Amber Rudd has ruled out the possibility of Scotland having its own post-Brexit immigration system.
The Home Secretary said introducing different rules “would complicate the immigration system, harming its integrity” and cause problems for businesses.
SNP MP Tommy Sheppard slammed the move as foolhardy and accused Ms Rudd of showing both arrogance and complacency.
There have been growing calls in recent weeks for the Government to allow Scotland to set its own immigration targets as it looks to grow its economy after the UK’s divorce from the EU.
But Ms Rudd said: “Immigration remains a reserved matter and we will consider the needs of the UK as a whole.
“Applying different immigration rules to different parts of the UK would complicate the immigration system, harming its integrity and cause difficulties for employers who need the flexibility to deploy their staff over the UK.”
Mr Sheppard, the SNP MP for Edinburgh East, condemned the stance taken by the Home Secretary as he said other countries operate regional immigration policies.
He said during Home Office questions: “That is a very disappointing response infused with both arrogance and complacency.
“There are many large countries such as Canada and Australia which have regional variations in their immigration and visa policies to take account of diverse and complicated local economic circumstances.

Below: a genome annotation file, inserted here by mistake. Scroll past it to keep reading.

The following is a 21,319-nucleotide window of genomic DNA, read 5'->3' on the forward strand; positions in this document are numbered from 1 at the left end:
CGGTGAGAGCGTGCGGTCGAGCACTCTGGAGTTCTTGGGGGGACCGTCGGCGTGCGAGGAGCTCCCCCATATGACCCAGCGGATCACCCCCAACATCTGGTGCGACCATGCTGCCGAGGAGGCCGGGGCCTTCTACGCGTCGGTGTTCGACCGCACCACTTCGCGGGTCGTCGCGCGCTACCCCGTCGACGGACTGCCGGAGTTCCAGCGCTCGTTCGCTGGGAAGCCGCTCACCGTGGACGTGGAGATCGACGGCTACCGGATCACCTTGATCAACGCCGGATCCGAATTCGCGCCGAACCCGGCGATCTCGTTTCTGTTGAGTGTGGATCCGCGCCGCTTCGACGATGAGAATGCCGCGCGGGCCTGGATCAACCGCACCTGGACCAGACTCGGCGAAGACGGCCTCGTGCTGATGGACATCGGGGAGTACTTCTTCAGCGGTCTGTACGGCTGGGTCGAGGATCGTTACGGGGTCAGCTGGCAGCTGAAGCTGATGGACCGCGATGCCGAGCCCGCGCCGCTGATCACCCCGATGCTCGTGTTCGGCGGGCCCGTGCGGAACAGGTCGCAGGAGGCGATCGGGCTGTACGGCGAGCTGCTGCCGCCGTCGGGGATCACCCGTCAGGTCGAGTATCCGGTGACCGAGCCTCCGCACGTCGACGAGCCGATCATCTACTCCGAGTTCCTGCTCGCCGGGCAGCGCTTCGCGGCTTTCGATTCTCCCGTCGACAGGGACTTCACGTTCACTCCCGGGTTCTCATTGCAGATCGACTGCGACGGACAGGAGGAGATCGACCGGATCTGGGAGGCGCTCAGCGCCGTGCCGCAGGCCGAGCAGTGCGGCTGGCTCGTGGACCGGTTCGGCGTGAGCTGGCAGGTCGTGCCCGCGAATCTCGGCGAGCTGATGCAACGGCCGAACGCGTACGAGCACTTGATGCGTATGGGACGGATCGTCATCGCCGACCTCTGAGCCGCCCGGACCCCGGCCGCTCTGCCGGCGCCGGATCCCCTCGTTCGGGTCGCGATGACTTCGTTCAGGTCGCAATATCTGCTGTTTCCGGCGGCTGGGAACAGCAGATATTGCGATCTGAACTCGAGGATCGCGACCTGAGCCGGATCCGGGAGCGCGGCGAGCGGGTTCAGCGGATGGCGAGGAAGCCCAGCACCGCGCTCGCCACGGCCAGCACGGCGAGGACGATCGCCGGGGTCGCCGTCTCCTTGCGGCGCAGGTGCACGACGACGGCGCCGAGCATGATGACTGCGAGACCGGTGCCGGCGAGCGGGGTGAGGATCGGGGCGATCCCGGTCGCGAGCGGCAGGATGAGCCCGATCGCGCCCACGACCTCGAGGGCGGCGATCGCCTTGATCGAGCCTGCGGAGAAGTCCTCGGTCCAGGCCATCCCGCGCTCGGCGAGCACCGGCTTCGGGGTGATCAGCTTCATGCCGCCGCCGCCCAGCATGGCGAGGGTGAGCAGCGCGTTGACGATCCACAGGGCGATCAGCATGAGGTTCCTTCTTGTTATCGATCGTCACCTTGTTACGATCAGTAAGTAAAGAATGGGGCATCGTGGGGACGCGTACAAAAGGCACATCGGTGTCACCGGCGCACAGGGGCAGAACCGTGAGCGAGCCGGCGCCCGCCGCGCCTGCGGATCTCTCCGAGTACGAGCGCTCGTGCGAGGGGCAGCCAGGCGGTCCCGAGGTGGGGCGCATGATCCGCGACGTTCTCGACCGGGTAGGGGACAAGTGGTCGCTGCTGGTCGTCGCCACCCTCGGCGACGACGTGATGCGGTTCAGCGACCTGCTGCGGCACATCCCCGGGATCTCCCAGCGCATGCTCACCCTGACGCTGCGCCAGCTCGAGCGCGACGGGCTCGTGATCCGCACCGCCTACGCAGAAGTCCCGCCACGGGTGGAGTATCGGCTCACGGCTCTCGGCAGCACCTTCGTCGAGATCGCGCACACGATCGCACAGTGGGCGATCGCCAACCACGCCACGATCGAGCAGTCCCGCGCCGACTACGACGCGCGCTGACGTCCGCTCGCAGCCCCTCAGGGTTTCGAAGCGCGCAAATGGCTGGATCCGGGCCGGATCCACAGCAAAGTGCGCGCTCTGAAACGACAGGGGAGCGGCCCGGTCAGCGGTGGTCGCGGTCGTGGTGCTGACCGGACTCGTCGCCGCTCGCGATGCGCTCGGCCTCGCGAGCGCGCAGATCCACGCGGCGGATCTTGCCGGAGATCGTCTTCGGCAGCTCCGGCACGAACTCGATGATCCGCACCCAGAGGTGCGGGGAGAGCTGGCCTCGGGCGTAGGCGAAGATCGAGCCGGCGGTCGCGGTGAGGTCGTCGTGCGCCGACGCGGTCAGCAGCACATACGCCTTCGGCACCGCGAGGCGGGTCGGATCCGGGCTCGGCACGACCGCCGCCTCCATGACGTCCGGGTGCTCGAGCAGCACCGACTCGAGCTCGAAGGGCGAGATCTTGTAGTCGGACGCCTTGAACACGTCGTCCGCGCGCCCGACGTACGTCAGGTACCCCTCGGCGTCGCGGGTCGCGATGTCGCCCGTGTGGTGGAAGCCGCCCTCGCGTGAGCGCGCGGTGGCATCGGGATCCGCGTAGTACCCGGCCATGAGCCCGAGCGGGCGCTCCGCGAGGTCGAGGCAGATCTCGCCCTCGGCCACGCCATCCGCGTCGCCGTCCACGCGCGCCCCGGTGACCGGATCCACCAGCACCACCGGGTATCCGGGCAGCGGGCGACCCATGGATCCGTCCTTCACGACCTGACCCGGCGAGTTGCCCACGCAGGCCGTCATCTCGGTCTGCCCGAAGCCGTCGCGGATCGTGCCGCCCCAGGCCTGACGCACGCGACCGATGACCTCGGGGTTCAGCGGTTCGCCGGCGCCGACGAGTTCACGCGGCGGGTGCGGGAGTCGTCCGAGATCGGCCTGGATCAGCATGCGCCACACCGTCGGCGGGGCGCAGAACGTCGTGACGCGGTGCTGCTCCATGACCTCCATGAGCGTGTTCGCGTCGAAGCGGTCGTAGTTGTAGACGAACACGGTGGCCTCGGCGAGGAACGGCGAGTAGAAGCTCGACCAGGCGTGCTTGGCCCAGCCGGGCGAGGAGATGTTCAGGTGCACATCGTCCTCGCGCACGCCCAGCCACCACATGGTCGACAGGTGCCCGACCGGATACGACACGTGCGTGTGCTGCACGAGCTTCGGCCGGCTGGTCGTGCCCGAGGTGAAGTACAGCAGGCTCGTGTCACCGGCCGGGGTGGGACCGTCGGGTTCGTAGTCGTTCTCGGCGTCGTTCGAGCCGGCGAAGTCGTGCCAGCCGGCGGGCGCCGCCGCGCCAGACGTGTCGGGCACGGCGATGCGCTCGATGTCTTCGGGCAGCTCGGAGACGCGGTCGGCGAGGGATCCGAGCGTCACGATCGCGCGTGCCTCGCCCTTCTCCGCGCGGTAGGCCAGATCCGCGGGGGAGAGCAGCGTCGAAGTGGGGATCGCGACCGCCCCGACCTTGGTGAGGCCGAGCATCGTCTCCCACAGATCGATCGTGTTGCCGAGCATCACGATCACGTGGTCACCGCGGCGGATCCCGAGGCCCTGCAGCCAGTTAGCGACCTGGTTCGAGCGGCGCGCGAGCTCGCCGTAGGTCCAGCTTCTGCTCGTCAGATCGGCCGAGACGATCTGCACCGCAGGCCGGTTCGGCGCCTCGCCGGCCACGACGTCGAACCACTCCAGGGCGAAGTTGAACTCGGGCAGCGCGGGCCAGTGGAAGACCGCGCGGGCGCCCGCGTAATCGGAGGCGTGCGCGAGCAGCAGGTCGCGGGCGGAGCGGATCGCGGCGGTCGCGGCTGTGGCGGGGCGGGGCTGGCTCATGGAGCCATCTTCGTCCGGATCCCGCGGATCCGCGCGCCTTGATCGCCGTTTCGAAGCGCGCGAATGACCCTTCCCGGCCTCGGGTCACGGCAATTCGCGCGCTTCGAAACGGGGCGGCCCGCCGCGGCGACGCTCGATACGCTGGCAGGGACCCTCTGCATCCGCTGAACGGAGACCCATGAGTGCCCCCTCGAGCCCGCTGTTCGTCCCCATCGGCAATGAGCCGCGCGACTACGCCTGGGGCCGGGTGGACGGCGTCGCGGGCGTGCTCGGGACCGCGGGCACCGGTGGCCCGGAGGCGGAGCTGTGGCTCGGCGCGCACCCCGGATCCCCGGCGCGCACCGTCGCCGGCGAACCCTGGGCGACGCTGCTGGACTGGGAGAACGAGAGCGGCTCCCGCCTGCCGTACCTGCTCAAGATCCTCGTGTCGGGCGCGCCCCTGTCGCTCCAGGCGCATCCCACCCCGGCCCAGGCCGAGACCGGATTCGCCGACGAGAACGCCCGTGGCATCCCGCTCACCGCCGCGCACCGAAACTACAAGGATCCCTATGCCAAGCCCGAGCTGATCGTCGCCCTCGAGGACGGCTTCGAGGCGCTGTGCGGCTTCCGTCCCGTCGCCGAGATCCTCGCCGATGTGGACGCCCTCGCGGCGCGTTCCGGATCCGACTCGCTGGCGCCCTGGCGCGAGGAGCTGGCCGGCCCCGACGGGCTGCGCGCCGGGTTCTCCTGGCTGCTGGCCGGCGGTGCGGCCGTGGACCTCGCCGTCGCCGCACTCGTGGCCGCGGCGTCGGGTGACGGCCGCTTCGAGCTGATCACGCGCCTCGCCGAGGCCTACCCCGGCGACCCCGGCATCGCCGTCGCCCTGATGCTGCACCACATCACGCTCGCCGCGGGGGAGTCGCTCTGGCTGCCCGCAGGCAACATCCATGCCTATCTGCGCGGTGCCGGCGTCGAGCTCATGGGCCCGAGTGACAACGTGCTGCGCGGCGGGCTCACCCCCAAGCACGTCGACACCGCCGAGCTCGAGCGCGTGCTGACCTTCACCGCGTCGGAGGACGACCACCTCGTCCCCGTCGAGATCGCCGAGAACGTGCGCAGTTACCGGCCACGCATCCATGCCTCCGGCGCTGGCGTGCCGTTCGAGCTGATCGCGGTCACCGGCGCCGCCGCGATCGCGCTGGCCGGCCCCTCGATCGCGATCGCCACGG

“Is it not foolhardy for this Government at this very early stage to rule out the prospect of doing that in the regions and nations of the United Kingdom?”
Meanwhile, fellow SNP MP John Nicolson (East Dunbartonshire) also pushed Ms Rudd to allow Holyrood to set its own targets.
But the Home Secretary hit back and suggested the Scottish Government would be able to attract more immigrants if it improved its health and education services.
She said: “You must share my view surely that Scotland has sufficient powers, has its own powers to do many things it could do, perhaps to improve its education system, perhaps to improve its health system.
“Immigrants will come to a place where they see an improving education system, an improving health system and perhaps the SNP should spend a little bit more time on applying itself to those important issues rather than constitutional ones.”
Ms Rudd said the Government’s immigration policy “works for the whole of the United Kingdom and that’s the one we will continue to support”.